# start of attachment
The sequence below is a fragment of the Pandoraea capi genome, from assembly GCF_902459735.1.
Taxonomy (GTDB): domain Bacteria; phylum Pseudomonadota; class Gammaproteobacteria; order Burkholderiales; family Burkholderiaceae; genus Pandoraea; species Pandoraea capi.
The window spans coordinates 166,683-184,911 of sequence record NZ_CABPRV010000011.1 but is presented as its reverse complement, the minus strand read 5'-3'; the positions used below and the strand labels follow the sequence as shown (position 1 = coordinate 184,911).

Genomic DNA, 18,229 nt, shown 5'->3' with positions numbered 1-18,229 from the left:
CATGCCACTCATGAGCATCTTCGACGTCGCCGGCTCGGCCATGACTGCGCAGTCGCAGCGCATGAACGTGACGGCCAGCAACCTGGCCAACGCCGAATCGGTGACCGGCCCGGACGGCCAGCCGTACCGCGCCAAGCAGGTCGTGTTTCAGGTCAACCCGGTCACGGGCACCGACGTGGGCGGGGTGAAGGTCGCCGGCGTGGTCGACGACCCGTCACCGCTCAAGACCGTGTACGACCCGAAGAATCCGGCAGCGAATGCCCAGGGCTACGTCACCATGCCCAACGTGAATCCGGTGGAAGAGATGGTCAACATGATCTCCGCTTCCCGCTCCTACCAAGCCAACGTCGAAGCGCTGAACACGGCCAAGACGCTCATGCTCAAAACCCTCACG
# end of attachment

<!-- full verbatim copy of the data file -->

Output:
The sequence below is a fragment of the Pandoraea capi genome, from assembly GCF_902459735.1.
Taxonomy (GTDB): domain Bacteria; phylum Pseudomonadota; class Gammaproteobacteria; order Burkholderiales; family Burkholderiaceae; genus Pandoraea; species Pandoraea capi.
The window spans coordinates 166,683-184,911 of sequence record NZ_CABPRV010000011.1 but is presented as its reverse complement, the minus strand read 5'-3'; the positions used below and the strand labels follow the sequence as shown (position 1 = coordinate 184,911).

Genomic DNA, 18,229 nt, shown 5'->3' with positions numbered 1-18,229 from the left:
CATGCCACTCATGAGCATCTTCGACGTCGCCGGCTCGGCCATGACTGCGCAGTCGCAGCGCATGAACGTGACGGCCAGCAACCTGGCCAACGCCGAATCGGTGACCGGCCCGGACGGCCAGCCGTACCGCGCCAAGCAGGTCGTGTTTCAGGTCAACCCGGTCACGGGCACCGACGTGGGCGGGGTGAAGGTCGCCGGCGTGGTCGACGACCCGTCACCGCTCAAGACCGTGTACGACCCGAAGAATCCGGCAGCGAATGCCCAGGGCTACGTCACCATGCCCAACGTGAATCCGGTGGAAGAGATGGTCAACATGATCTCCGCTTCCCGCTCCTACCAAGCCAACGTCGAAGCGCTGAACACGGCCAAGACGCTCATGCTCAAAACCCTCACG